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The Other Royal Baby Names

European royal names

By Abby Sandel

How do you name a future monarch?  The world is waiting to meet the newest member of the House of Windsor, but many a ruling family of Europe has welcomed a new addition in recent years.

Tradition clearly carries the day when royals go looking for baby names. But the times they are a changin’, and there are signs that even princes like to keep it simple. Gone are the long strings of five, six, or more given names. Even Prince George Alexander Louis, future King of England, has just three names total.

And yet the names that rule in Europe are an intriguing mix of classic and quirky, from the enduring Mary, Marie, and Maria to the intriguing Badouin and Ivalo.

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A name for Roxanne’s baby brother?

a Name Sage post by: Abby View all Name Sage posts
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Welcome back to Nameberry’s newest column, The Name Sage. Every week, I answer one reader’s questions about naming a baby-on-the-way, or general baby name angst. And here’s the best part: we’d love it if you would add your thoughtful suggestions and comments to help expectant parents decide. The world needs more nicely named children, berries! Want to see your question featured? Please email namesage@nameberry.com.

Molli and her husband are expecting their second child, a brother for Roxanne Alice, called Roxi.

They’re looking for a name that is:

  • Definitely not in the US Top 100, and probably not in the US Top 300.
  • But not so uncommon that the name is completely out there!
  • Clearly a boy’s name, so no Emerson, Rowan, etc.

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March babyberries

By Linda Rosenkrantz

Some wonderful choices this month, including interesting first and middle combos, and some great sibsets (I think may favorite has to be Lilith, joining the imaginative Kodiak, Lace, Willow and Jude.)

Two pretty incredible late-listed pairs of twins, one for each gender:

Elowen Iris & Tallulah Dove

Camus Rafael & Kipling Angelo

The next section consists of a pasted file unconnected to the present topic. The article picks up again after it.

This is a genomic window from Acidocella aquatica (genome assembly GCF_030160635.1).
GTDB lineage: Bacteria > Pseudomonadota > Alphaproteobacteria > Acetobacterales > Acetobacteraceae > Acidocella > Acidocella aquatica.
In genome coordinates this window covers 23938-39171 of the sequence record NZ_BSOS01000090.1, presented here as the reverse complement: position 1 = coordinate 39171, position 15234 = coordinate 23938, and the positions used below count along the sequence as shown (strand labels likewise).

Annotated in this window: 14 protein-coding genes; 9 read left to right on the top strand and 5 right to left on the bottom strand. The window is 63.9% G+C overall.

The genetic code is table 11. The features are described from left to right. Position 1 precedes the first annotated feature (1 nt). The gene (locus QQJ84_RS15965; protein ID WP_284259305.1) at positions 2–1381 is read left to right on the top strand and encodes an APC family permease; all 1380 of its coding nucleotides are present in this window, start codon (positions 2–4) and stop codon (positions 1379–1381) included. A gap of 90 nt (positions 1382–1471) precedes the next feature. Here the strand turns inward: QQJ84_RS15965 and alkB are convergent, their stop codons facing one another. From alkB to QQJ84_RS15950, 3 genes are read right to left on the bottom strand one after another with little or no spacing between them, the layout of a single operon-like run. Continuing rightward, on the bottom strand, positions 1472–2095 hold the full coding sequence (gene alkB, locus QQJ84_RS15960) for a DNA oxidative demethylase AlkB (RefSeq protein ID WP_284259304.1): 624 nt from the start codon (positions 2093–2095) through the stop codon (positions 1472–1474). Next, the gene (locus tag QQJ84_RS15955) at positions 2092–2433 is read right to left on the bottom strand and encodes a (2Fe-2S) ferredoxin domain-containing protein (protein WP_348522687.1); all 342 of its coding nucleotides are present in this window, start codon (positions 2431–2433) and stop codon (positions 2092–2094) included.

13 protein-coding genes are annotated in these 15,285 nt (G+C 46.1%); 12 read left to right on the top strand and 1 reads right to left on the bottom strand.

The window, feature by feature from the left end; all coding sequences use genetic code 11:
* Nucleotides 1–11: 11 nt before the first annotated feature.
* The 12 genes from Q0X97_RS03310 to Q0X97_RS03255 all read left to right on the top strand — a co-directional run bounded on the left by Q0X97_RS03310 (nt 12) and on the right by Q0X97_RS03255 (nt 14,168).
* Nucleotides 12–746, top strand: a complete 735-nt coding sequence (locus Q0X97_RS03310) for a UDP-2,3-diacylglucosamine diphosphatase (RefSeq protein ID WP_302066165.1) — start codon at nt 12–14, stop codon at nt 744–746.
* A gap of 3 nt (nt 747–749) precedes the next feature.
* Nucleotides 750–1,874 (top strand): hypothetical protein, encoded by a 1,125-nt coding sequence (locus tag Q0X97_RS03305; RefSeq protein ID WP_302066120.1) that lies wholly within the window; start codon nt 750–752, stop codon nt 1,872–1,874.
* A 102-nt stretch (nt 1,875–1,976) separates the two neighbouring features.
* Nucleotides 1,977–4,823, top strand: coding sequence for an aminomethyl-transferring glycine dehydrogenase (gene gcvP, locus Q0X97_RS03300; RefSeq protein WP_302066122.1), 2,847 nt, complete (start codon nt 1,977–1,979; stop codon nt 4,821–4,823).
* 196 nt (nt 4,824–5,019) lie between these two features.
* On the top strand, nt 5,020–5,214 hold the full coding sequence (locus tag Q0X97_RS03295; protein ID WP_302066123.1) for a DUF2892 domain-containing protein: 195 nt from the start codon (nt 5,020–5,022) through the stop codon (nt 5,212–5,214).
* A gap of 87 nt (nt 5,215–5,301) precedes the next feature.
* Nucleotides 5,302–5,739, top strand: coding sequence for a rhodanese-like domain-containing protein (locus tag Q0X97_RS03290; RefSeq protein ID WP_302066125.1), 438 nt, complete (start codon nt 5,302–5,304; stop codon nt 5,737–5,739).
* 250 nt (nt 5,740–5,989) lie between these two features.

Also of special interest is the fact of two Ezras on the list. This biblical boy name is getting a lot of buzz—it jumped 40+ places this year to its highest point ever, Number 143. And several girls with middle names from nature–Iris, Violet, Dove, Ivy, Pearl and Rose.

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How to Name a Large Family

naming large families

By Kate at Sancta Nomina (Katherine Morna Towne)

Whether you’re planning on it (Duggar) or it takes you by surprise (Gosselin), having a big family means choosing a lot of names. Naming with care can help with everything from reducing the possibility of you having name regret, to staving off your children’s dissatisfaction with their given names, to minimizing the craziness others will inevitably tag you with. (Maybe.)

Be forward thinking

You have a plan for your parenthood, and it doesn’t include having a big family. Maybe you’re going to have two children, and their names are both going to start with K, or they’re going to be named after your two favorite Olympic speed skaters. Then life happens—you marry a guy who really wants ten children and two just doesn’t seem like the right compromise, or you find yourself unexpectedly expecting triplets.

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February birth announcements

By Linda Rosenkrantz

February—a short month, so not as quite as many great babyberry announcements as usual, but what they lack in number they make up for in their full share of originality and charm, including first names, first and middle combos and sibsets.

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